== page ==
2016, R, 88 min. Directed by Greg Tiernan, Conrad Vernon. Voices by Seth Rogen, Kristen Wiig, Jonah Hill, Bill Hader, Michael Cera, James Franco, Danny McBride, Craig Robinson, Paul Rudd, Nick Kroll, David Krumholtz, Edward Norton, Salma Hayek.
REVIEWED By Kimberley Jones, Fri., Aug. 19, 2016
I imagine you’d have to be high to come up with so sublimely goofy yet novel a premise as the one for this hard-R animated comedy about an anthropomorphized wiener and hot-dog bun, desperate to bone. Also speculative: I’m guessing Sausage Party is a lot funnier if you’re stoned out of your gourd.
With a story idea credited to Seth Rogen and Evan Goldberg, longtime screenwriting and producing partners, and Jonah Hill, who broke out in their autobiographical 2007 film Superbad, and a script by Rogen, Goldberg, and The Night Before co-screenwriters Kyle Hunter and Ariel Shaffir, Sausage Party falls in line with other Rogen-fronted comedies like This Is the End, The Interview, and Neighbors: an inspired premise, spottily funny execution, and eye-rolling gender and cultural stereotypes windmilling at subversiveness.
The setup is genius: Walking, talking grocery-store stock, from cereal box to douche product, are mass-conned into thinking that shoppers (aka “the gods”) plucking them from shelves and carting them through a supermarket’s sliding doors means a fast track to “the great beyond.” It’s only once they’re out in the world, unceremoniously unwrapped and plopped onto a cutting board in the kitchen, that they realize being bought means being consumed which means being gruesomely slaughtered, as laid out in an outlandishly funny scene wherein a potato is skinned alive and a sausage named Carl (Hill) is knifed down the middle while midspeech. The joke – and it’s a provocative one – is that this is all a big metaphor for blind obeisance to organized religion, with its promise of an afterlife and, most especially, a heavenly reward for delaying sexual gratification.
Hot-dog wiener Frank (voiced by Rogen) is packaged mere inches from bun Brenda (voiced by Wiig), his white-bread soul mate. Proximity isn’t a problem – he’s slipped a tip in – but they’ve been schooled that full-penetration sex should be saved for the great beyond. When Frank begins to doubt the myth of the great beyond after a returned jar of honey mustard (McBride) comes back to the store shell-shocked and an avowed atheist, Frank goes on a hero’s journey – certainly one Joseph Campbell never anticipated – through supermarket aisles to uncover the truth of where manufactured meat products go to die. That occasions Sausage Party’s problematic tromp through ethnic-food sections, clichéd in ways that largely aren’t amusing or challenging enough to justify their caricature. It casts Craig Robinson, the only prominent black voice actor, as a box of grits, and, in an opposite-day kind of tin-earedness, Bill Hader as a Native American bottle of “firewater,” Edward Norton as a Woody Allen-aping bagel, and David Krumholtz as his bickering Muslim flat bread traveling companion. Meanwhile Salma Hayek’s closet-lesbian taco Teresa – like Wiig’s Brenda, the only other notable female-voiced part – seems to exist solely because her contours call to mind a vagina.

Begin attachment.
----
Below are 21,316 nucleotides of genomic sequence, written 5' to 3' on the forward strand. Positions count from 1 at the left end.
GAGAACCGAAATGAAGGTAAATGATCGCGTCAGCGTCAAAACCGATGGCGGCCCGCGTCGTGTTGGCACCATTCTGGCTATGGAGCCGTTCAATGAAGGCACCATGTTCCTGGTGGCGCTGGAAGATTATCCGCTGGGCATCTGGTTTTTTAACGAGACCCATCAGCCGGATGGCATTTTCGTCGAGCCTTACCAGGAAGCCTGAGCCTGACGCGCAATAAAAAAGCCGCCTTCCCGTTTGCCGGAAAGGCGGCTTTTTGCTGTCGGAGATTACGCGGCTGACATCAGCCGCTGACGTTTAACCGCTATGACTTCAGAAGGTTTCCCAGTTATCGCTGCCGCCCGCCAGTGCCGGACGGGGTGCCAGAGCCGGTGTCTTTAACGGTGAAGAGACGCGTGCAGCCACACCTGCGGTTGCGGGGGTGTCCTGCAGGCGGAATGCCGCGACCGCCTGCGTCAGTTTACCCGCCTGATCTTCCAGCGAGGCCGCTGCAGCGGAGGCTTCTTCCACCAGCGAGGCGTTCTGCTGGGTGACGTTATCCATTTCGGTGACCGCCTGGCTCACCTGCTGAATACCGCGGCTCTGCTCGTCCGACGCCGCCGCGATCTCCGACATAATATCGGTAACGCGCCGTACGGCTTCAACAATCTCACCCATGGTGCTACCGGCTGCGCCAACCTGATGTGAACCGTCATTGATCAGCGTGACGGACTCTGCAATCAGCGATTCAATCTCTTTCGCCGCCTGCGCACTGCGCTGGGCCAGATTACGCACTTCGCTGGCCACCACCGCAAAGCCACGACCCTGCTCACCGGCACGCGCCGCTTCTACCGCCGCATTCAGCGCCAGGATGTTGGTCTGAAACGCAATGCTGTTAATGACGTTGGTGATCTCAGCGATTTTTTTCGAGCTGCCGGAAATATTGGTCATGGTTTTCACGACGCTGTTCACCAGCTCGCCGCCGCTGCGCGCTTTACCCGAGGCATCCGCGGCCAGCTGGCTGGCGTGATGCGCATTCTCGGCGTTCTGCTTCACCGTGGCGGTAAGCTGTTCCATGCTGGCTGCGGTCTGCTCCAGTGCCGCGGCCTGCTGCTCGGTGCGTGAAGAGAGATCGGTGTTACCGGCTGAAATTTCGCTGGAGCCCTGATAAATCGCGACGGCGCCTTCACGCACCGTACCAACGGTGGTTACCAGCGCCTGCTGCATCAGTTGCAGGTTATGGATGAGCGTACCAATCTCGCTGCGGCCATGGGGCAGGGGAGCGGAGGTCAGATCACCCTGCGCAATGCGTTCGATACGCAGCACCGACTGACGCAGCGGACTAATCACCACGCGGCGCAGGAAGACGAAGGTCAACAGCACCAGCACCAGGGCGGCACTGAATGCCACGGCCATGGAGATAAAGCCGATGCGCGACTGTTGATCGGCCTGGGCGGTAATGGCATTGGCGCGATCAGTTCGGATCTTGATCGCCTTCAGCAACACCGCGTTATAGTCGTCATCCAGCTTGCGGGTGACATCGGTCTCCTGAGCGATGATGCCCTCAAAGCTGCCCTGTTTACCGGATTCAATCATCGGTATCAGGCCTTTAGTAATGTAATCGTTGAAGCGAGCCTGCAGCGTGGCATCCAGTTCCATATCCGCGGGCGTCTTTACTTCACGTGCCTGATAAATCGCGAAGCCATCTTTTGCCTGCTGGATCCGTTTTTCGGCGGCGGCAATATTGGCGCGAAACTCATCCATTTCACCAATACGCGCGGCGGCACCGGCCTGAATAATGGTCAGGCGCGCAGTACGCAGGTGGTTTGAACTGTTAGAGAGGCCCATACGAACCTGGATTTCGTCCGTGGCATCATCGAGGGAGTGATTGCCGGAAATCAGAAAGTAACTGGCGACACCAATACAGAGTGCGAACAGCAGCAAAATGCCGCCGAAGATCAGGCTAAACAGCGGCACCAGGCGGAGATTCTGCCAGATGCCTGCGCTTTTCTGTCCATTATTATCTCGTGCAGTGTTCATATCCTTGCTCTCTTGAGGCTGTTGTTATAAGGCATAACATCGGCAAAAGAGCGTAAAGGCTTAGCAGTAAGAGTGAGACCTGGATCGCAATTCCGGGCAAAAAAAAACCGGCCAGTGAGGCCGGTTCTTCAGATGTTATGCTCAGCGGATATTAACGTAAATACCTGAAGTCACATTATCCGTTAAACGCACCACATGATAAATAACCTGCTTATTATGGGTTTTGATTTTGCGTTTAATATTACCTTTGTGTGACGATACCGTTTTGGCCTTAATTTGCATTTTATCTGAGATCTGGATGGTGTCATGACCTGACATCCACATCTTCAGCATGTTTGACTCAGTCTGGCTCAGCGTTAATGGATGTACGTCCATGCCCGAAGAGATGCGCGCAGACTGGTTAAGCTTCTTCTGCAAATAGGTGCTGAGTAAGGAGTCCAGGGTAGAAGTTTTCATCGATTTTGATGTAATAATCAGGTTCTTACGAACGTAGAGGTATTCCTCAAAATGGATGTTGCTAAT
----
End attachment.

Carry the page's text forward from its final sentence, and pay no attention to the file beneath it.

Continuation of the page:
I mean, shit, it’s not like it’s any surprise these guys ride bro-hard. It’s just disappointing because those sad tin cans aren’t the only ones squinting at Valhalla in the shimmering distance. Sausage Party glints of greatness, but this is half-cocked comedy at best.